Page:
His absence speaks louder than words | Global News

His absence speaks louder than words

06:48 AM February 09, 2015

NEW YORK CITY My thoughts have lately been turning to war, and war there is aplenty. In Iraq and Syria, the barbaric band of misanthropes calling itself the Islamic State holds on to a large swath of territory, beheading its captives and in the instance of the captured Jordanian pilot burning him alive. In Ukraine, Russian-backed separatists and government forces battle it out. And the Boko Haram is bedeviling northern Nigeria and the countries that border it.


My thoughts are especially drawn to seemingly endless armed conflicts, as the first week of February is the occasion for at least two anniversaries: the 70th of the month-long Battle of Manila, that raged from February to March 1945. The other anniversary is that of the 1899 Philippine-American War, the 116th, with the first shots fired on February 4, 1899. The bluecoats were invaders, an illegal and immoral occupation force imposing themselves on a nation that had in June of 1898 declared its independence and wished to rid its shores of foreign armies.


The battle for control of Manila was fierce and apocalyptic. The Japanese defenders dug in their heels and fought the advancing U.S. forces street to street, building to building, in the process killing anyone and everyone they encountered. Most of the slain were Filipino civilians, who just wanted to get out of harm’s way but instead ran right into it. For its part, the U.S. Army brought in their big guns and essentially leveled the Old Walled City and much of its environs.

The city, caught between a rock and a hard place, was obliterated. The noble and loyal Manila, founded in 1572, once glamorous and charming, was now a smoking charnel house. The carnage and destruction meant that the city was the most damaged, after Warsaw, though this distinction must be qualified by pointing out Manila’s destruction could not equal the horrors visited on Hiroshima and Nagasaki by A-bombs, in August that same year.


By 1945, the image of the US.= had turned so that its soldiers were now seen as liberators—witness the term “Liberation” to describe that period. The ambivalence and wariness of the islanders towards the Yankees had changed in large part due to the deprivations, brutality, and atrocities perpetrated by the Japanese on the civilian populace.

The blame for the city’s holocaust was laid at the Tiger of Malaya, General Tomoyuki Yamashita’s feet, although when the battle began, he was in the Cordilleras, and had left the defense of Manila to Rear Admiral Sanji Iwabuchi. Credible accounts point directly to Iwabuchi’s command to defend the city to the death, rather than proclaim it an open city. Nevertheless in a three-week trial ordered by MacArthur, Yamashita was found guilty and executed near Manila on February 23, 1946. What was the general doing in the mountains? The official reason was that there he would offer fierce resistance and delay as much as possible the advance of the U.S. on his homeland. The unofficial reason? That under his command, gold and other valuable gems looted from various Southeast Asian countries were being hidden in secret places, to be retrieved later on. But that’s another story.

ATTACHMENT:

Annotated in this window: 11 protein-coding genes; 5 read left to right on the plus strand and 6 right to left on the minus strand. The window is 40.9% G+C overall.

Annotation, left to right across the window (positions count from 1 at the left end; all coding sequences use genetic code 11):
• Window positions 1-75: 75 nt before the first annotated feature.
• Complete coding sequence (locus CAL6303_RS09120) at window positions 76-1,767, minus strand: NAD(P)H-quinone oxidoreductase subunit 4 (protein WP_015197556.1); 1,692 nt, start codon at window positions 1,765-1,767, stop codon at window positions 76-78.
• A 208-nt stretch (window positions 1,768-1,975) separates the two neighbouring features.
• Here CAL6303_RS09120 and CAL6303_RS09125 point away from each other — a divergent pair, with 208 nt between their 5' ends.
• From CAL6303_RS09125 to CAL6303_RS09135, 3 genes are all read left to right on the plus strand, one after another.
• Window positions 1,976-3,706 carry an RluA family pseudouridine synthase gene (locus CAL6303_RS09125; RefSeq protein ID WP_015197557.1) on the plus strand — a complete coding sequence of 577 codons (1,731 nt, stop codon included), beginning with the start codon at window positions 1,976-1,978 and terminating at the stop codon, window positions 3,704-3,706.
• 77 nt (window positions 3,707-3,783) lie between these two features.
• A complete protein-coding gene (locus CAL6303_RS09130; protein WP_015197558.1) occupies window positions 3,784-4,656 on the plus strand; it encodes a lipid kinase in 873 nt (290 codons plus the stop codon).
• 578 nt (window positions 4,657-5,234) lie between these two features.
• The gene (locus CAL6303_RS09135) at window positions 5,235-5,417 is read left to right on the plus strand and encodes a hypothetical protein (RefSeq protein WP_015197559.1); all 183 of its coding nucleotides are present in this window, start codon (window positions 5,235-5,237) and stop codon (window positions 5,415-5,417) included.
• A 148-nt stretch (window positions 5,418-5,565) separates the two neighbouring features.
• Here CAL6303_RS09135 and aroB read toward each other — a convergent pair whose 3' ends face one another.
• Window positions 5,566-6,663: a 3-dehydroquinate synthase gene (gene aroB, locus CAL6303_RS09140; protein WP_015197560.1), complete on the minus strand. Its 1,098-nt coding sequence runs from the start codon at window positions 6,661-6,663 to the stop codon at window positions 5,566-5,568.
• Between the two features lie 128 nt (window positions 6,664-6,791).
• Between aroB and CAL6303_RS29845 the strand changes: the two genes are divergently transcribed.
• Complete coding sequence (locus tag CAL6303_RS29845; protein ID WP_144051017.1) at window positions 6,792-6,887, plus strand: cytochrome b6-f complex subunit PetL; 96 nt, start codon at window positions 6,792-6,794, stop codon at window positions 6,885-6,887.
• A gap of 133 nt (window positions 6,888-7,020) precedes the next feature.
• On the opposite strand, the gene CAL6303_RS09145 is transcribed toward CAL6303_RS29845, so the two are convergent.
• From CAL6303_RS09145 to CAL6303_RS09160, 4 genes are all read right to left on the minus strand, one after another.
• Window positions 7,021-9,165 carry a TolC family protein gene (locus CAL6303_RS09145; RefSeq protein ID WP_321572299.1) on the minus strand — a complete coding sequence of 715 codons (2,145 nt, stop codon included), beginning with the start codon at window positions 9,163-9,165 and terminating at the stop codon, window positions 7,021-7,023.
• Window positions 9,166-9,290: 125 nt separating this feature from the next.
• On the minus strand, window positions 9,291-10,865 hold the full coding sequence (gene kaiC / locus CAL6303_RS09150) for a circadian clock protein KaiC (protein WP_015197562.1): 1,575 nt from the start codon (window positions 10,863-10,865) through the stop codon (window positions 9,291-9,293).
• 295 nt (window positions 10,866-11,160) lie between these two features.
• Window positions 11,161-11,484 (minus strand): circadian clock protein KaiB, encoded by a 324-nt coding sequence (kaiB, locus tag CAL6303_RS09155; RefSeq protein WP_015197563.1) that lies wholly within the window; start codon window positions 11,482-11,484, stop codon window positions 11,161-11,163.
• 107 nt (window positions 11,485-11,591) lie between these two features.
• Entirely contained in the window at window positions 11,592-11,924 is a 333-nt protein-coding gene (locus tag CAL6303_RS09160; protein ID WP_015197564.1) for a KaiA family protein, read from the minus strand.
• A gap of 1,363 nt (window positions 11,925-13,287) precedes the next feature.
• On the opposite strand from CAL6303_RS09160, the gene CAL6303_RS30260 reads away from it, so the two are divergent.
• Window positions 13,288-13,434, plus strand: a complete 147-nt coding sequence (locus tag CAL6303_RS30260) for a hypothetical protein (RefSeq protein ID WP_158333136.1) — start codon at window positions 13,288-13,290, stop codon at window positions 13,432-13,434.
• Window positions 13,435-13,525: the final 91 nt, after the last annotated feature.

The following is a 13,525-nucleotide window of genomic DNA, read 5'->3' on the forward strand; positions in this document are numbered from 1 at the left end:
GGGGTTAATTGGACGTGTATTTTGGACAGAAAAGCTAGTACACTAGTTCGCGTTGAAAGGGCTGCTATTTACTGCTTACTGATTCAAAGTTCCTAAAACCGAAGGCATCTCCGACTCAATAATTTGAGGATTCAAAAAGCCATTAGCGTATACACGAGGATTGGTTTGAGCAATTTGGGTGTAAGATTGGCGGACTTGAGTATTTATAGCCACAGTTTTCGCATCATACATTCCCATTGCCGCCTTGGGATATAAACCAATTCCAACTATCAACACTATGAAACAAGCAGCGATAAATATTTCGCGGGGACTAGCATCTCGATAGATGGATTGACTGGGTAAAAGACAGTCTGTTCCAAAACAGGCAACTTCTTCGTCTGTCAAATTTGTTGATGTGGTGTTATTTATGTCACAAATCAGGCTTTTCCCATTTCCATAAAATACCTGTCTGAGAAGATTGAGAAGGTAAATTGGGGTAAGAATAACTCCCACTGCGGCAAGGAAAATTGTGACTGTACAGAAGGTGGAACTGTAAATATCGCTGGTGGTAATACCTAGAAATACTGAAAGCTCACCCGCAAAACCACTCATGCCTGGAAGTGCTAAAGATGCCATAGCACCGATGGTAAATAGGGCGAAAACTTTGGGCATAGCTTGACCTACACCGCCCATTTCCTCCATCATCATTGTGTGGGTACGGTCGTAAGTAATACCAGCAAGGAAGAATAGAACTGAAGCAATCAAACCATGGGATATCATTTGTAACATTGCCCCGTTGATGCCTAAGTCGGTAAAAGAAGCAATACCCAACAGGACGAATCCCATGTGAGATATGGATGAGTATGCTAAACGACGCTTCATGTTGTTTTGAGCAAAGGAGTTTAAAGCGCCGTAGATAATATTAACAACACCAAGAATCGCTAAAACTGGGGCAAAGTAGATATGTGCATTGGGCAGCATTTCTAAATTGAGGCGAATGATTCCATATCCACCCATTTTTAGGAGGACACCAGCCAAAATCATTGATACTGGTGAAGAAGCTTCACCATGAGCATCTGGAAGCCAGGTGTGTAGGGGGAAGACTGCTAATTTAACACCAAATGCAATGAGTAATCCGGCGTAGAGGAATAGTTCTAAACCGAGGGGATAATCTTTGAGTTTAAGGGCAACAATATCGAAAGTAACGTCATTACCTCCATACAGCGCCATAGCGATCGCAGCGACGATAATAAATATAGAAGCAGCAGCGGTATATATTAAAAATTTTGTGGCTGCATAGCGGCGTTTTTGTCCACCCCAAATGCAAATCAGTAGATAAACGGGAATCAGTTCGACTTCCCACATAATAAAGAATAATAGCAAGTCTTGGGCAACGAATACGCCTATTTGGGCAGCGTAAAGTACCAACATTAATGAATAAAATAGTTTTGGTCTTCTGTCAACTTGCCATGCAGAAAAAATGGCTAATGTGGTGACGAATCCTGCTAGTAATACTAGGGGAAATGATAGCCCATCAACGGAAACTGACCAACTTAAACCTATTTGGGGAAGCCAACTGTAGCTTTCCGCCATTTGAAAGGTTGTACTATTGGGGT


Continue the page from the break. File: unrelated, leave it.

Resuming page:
And then there is the quagmire that is southern Mindanao.

The latest grim evidence of this: the deaths of 44 Special Action Forces at the hands of the Moro Islamic Liberation Front and the Bangsa Moro. What a terrible, tragic waste of life!


I watched a video put out by the Philippine Air Force that documented the return of the slain to Villamor Air Base, in a somber ritual that the producers were wise enough to let speak for itself, sans intrusive narration. I kept looking for the one individual who was supposed to be on hand for the arrival of these bodies, and to lend some consolation to the grieving families. He was nowhere to be seen.

Where was the president of the republic, the commander-in-chief of the armed forces? Was there any question, any doubt, that he had to be there, to lend the weight of his presence and the symbol of his office to the occasion and lead the nation in mourning? What sort of advisers does he have? Did no one tell him, Mr. President, those families need you, the men that you command need you, the nation you swore to protect and to serve, needs you. Did he need anyone’s advice that the deaths of these men under his command demanded his being there to receive them? Being there and offering up a heart-felt eulogy for them. Simple enough but apparently too much for PNoy.

While the deaths of the 44 justly claim our mourning, we should also remember all those who preceded them, whether civilian or soldier or guerrilla, whether Muslim or Christian—nameless except to their families. They too deserve a moment of remembrance. All these deaths make it all the more imperative for a lasting peace to be secured. The cynics and the skeptics and those eager for revenge may say it’s a dream. Yes, it is a dream but only in attempting to attain our dreams do we become human.

Copyright L.H. Francia 2015

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TAGS: 1899 Philippine-American War, Islamic State, Pres. Benigno Aquino, World War II Philippines
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